In one embodiment, an electrochemical double layer capacitor comprises: a first and a second fibrillized electrode material, wherein the fibrillized electrode material comprises a porous activated carbon and a sealing coating that seals water molecules in micropores of at least some of the activated carbon; a porous separator disposed between the first electrode material and the second electrode material; a first current collector and a second current collector, wherein the first electrode material is disposed between the porous separator and the first current collector, and the second electrode material is disposed between the porous separator and the second current collector; an electrolyte, wherein the first electrode material, the second film electrode material and the porous separator are immersed in the electrolyte; and a container, the container holding the electrolyte, the separator, and the first and second electrode material.

Active electrode material, such as fibrillized blend of activated carbon, polymer, and conductive carbon, can thus be pretreated by immersion in a sealing coating. After the active electrode material is dried the coating seals micropores of the activated carbon or another porous material, thus preventing exposure of water molecules or other impurities trapped in the micropores to outside agents. At the same time, the sealing coating does not seal most mesapores of the porous material, allowing exposure of the mesapores' surface area to the outside agents. The pretreated active electrode material is used for making electrodes or electrode assemblies of electrical energy storage devices. For example, the electrodes may be immersed in an electrolyte to construct electrochemical double layer capacitors. Pretreatment with the sealing coating reduces the number of water molecules interacting with the electrolyte, enhancing the breakdown voltage of the capacitors.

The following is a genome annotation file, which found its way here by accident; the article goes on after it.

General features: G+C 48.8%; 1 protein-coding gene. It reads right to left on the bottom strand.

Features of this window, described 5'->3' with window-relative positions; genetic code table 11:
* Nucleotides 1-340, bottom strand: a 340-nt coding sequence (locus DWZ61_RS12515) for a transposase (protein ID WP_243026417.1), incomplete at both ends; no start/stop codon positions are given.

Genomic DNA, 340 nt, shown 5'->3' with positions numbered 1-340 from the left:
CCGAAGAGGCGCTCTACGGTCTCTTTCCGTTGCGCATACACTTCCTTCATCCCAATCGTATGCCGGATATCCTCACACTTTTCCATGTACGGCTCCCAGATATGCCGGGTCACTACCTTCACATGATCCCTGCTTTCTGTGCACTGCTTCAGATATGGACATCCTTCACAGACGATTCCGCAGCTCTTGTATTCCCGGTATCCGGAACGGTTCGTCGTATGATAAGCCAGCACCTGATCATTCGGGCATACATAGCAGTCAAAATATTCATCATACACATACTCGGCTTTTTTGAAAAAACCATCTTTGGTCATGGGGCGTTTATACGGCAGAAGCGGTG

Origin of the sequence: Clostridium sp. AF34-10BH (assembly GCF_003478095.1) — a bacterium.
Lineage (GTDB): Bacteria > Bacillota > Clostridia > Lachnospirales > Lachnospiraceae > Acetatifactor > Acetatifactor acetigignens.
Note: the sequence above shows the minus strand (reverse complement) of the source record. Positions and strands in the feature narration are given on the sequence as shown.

These and other features and aspects of the present invention will be better understood with reference to the following description, drawings, and appended claims.

BRIEF DESCRIPTION OF THE FIGURES

FIG. 1 illustrates selected steps of a process for making an electrode wherein active electrode material is pretreated with a sealing coating;

FIG. 2 illustrates selected steps of a process for making an electrode assembly wherein paste of pretreated electrode material particles is deposited on a separator of a double layer capacitor;

FIG. 3 illustrates selected steps of another process for making an electrode with pretreated active electrode material;